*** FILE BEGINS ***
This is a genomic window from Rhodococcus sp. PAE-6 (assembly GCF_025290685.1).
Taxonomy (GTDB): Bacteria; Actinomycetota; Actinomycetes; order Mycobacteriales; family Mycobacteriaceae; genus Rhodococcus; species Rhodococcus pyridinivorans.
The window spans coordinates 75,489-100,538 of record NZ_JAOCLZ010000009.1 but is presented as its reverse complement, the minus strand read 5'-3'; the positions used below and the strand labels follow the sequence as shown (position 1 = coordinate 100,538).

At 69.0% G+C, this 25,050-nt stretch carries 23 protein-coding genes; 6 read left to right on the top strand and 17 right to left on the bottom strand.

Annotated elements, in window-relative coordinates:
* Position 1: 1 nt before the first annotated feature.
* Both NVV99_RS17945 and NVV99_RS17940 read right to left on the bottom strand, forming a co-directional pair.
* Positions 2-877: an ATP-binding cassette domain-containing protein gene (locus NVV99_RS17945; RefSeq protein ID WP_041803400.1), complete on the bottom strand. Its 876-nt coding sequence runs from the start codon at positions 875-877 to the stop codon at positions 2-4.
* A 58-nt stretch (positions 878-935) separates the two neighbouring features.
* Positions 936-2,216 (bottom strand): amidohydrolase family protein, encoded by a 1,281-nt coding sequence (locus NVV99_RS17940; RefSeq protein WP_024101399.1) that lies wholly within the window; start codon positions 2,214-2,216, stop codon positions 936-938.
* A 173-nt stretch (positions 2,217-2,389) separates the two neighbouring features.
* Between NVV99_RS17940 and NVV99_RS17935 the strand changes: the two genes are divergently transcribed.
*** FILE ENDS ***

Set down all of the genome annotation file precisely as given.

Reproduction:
This is a genomic window from Rhodococcus sp. PAE-6 (assembly GCF_025290685.1).
Taxonomy (GTDB): Bacteria; Actinomycetota; Actinomycetes; order Mycobacteriales; family Mycobacteriaceae; genus Rhodococcus; species Rhodococcus pyridinivorans.
The window spans coordinates 75,489-100,538 of record NZ_JAOCLZ010000009.1 but is presented as its reverse complement, the minus strand read 5'-3'; the positions used below and the strand labels follow the sequence as shown (position 1 = coordinate 100,538).

At 69.0% G+C, this 25,050-nt stretch carries 23 protein-coding genes; 6 read left to right on the top strand and 17 right to left on the bottom strand.

Annotated elements, in window-relative coordinates:
* Position 1: 1 nt before the first annotated feature.
* Both NVV99_RS17945 and NVV99_RS17940 read right to left on the bottom strand, forming a co-directional pair.
* Positions 2-877: an ATP-binding cassette domain-containing protein gene (locus NVV99_RS17945; RefSeq protein ID WP_041803400.1), complete on the bottom strand. Its 876-nt coding sequence runs from the start codon at positions 875-877 to the stop codon at positions 2-4.
* A 58-nt stretch (positions 878-935) separates the two neighbouring features.
* Positions 936-2,216 (bottom strand): amidohydrolase family protein, encoded by a 1,281-nt coding sequence (locus NVV99_RS17940; RefSeq protein WP_024101399.1) that lies wholly within the window; start codon positions 2,214-2,216, stop codon positions 936-938.
* A 173-nt stretch (positions 2,217-2,389) separates the two neighbouring features.
* Between NVV99_RS17940 and NVV99_RS17935 the strand changes: the two genes are divergently transcribed.